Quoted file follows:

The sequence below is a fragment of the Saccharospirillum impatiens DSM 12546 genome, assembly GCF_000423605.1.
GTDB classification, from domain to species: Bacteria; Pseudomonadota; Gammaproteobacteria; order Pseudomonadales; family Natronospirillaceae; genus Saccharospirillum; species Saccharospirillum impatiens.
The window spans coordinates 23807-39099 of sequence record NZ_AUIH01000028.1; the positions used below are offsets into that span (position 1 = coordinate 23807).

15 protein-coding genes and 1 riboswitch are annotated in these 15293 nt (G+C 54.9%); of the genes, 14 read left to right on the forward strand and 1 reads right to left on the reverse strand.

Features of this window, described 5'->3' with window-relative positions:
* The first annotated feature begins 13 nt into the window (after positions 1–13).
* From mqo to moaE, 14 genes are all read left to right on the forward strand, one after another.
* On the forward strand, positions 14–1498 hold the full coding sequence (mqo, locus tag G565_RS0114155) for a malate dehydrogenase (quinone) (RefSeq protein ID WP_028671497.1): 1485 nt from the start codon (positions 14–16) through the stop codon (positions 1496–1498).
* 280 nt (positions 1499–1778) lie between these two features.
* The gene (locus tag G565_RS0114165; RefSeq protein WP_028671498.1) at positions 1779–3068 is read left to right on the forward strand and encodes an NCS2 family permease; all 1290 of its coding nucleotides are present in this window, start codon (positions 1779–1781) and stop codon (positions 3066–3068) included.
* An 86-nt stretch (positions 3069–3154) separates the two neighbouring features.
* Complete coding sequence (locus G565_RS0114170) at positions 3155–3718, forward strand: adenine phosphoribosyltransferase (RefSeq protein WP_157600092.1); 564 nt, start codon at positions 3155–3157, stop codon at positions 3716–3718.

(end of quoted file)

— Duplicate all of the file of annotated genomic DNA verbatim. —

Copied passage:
The sequence below is a fragment of the Saccharospirillum impatiens DSM 12546 genome, assembly GCF_000423605.1.
GTDB classification, from domain to species: Bacteria; Pseudomonadota; Gammaproteobacteria; order Pseudomonadales; family Natronospirillaceae; genus Saccharospirillum; species Saccharospirillum impatiens.
The window spans coordinates 23807-39099 of sequence record NZ_AUIH01000028.1; the positions used below are offsets into that span (position 1 = coordinate 23807).

15 protein-coding genes and 1 riboswitch are annotated in these 15293 nt (G+C 54.9%); of the genes, 14 read left to right on the forward strand and 1 reads right to left on the reverse strand.

Features of this window, described 5'->3' with window-relative positions:
* The first annotated feature begins 13 nt into the window (after positions 1–13).
* From mqo to moaE, 14 genes are all read left to right on the forward strand, one after another.
* On the forward strand, positions 14–1498 hold the full coding sequence (mqo, locus tag G565_RS0114155) for a malate dehydrogenase (quinone) (RefSeq protein ID WP_028671497.1): 1485 nt from the start codon (positions 14–16) through the stop codon (positions 1496–1498).
* 280 nt (positions 1499–1778) lie between these two features.
* The gene (locus tag G565_RS0114165; RefSeq protein WP_028671498.1) at positions 1779–3068 is read left to right on the forward strand and encodes an NCS2 family permease; all 1290 of its coding nucleotides are present in this window, start codon (positions 1779–1781) and stop codon (positions 3066–3068) included.
* An 86-nt stretch (positions 3069–3154) separates the two neighbouring features.
* Complete coding sequence (locus G565_RS0114170) at positions 3155–3718, forward strand: adenine phosphoribosyltransferase (RefSeq protein WP_157600092.1); 564 nt, start codon at positions 3155–3157, stop codon at positions 3716–3718.